It revealed that men are also exiting the labour market later, with the number leaving the workforce aged over 70 rising from 10% in 2012 to 15.5% in 2016.
This is seen as positive for the economy, with previous analysis from the financial service company showing that employers believe older workers bring reliability and experience to their organisations.
Hargreaves Lansdown senior pension analyst, Nathan Long, said: “Older workers bring valuable skills, experience and loyalty to workforces across the country.
“This jump in those leaving work over 70 may simply be through individual choice, and workers should be encouraged to work as late in life as they are able to and feel is desirable.”
“But ultimately, they also need to have the means to leave the workforce and to enjoy retirement when they are ready to do so.”
The change in age of exiting the labour market between 2012 and 2016 is shown below:
Although older workers can bring benefits to businesses, there are challenges in managing an ageing workforce that will require employer adaptations and changing worker attitudes, according to Hargreaves Lansdown.
Last month, the government published a report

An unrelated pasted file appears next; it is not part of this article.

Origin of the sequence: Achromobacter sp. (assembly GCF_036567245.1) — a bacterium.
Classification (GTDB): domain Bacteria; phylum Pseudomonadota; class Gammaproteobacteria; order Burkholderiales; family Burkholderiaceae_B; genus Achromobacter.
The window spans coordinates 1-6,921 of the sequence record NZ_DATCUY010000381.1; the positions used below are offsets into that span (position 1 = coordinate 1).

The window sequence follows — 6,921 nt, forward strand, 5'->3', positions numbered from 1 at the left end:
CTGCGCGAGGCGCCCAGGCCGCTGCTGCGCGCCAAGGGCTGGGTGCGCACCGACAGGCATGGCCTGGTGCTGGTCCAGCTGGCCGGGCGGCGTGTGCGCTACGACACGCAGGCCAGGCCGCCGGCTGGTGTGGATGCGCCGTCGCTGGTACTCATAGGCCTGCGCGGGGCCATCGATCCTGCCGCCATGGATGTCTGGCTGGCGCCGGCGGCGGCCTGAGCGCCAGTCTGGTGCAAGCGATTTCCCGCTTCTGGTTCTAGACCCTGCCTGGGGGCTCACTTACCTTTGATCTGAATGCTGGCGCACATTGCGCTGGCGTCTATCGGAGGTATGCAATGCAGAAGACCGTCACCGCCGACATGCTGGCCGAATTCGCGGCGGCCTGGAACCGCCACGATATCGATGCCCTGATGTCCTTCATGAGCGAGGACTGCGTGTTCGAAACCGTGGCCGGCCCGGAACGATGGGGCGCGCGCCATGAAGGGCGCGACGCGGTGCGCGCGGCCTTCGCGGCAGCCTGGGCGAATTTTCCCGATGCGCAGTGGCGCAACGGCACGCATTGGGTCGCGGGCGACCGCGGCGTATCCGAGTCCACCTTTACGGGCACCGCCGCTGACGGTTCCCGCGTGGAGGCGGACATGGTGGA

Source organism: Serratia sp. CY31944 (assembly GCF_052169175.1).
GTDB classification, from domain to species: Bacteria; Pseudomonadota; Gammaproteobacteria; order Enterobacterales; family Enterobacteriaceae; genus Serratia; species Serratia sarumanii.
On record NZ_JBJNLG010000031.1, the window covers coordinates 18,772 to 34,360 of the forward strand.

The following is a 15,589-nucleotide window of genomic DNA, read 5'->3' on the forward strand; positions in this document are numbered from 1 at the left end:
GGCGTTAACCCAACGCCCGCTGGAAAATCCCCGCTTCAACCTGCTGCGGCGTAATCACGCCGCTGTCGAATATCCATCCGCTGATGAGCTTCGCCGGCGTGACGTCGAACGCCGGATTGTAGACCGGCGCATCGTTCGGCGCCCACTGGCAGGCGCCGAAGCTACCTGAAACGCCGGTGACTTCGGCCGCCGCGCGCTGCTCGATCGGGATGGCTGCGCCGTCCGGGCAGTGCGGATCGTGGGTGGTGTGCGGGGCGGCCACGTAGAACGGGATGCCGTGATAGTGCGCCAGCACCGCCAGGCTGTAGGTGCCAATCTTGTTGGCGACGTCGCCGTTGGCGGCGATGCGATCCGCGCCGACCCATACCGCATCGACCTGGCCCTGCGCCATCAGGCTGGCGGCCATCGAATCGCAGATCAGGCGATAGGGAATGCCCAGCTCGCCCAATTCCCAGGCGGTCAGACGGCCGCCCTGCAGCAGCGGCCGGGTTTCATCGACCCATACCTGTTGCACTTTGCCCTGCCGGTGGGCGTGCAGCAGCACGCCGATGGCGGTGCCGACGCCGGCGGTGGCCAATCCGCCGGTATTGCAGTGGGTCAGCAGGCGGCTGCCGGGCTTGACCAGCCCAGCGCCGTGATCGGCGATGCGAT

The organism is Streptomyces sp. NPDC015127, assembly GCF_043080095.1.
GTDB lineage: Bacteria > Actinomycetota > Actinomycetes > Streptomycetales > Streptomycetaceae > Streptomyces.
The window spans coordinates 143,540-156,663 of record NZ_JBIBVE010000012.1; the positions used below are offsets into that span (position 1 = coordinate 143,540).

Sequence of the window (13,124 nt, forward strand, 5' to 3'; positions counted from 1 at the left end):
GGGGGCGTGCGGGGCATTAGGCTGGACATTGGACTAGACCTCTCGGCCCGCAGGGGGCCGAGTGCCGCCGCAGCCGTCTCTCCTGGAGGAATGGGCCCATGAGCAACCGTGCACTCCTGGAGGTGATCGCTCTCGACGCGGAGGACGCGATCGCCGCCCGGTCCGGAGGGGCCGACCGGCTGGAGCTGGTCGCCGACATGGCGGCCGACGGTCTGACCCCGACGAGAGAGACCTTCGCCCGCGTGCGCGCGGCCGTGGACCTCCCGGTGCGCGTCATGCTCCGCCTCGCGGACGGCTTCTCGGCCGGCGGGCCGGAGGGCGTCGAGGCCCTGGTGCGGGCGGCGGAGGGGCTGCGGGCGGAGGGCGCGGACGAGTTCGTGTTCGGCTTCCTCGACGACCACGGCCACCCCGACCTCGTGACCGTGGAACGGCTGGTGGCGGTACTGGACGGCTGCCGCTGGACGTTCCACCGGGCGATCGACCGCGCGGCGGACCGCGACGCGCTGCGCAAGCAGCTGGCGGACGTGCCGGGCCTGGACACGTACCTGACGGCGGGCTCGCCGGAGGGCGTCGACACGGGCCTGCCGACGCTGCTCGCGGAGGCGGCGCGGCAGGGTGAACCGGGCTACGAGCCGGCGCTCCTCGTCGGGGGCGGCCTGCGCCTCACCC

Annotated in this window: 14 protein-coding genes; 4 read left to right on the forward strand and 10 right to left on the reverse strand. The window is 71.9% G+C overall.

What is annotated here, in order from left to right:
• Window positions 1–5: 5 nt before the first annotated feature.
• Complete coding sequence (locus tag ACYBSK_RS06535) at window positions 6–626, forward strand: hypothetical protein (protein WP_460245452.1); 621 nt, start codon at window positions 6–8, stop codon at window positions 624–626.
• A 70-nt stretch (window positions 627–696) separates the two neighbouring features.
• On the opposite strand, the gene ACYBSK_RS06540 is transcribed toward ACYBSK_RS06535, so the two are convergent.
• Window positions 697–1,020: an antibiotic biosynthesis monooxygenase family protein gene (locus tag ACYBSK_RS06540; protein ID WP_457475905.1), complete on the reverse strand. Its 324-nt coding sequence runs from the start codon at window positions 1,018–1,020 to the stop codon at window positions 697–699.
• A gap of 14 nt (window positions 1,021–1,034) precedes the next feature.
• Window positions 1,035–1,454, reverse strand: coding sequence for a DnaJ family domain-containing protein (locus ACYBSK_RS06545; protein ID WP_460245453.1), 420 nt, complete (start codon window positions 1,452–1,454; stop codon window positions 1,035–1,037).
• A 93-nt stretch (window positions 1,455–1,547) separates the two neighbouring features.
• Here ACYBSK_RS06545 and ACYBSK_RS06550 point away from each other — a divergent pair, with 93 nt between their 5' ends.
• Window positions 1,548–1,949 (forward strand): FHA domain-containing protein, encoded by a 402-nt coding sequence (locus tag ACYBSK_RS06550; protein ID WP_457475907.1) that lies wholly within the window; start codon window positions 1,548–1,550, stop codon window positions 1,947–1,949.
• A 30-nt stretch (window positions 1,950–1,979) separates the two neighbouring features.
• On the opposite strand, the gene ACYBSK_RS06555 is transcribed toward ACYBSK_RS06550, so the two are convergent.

suggesting how employers could ensure that older workers do not leave the labour market prematurely, and how to increase job satisfaction for such employees.
“The risk to employers is of a workforce trapped in jobs they don’t want to do, which will inevitably impact on productivity,” Long continued.
“The government has already set out their its vision for fulfilling working lives, but its success requires employers to embrace flexible working, re-education of employees and the transfer of a lifetime of knowledge.”
Hargreaves Lansdown also recommends that the government introduce a national retirement review for people at the age of 50 through Pension Wise, which would gives people time to influence their retirement and later life working plans. Sign up to our free newsletter here and receive a weekly roundup of news concerning the actuarial profession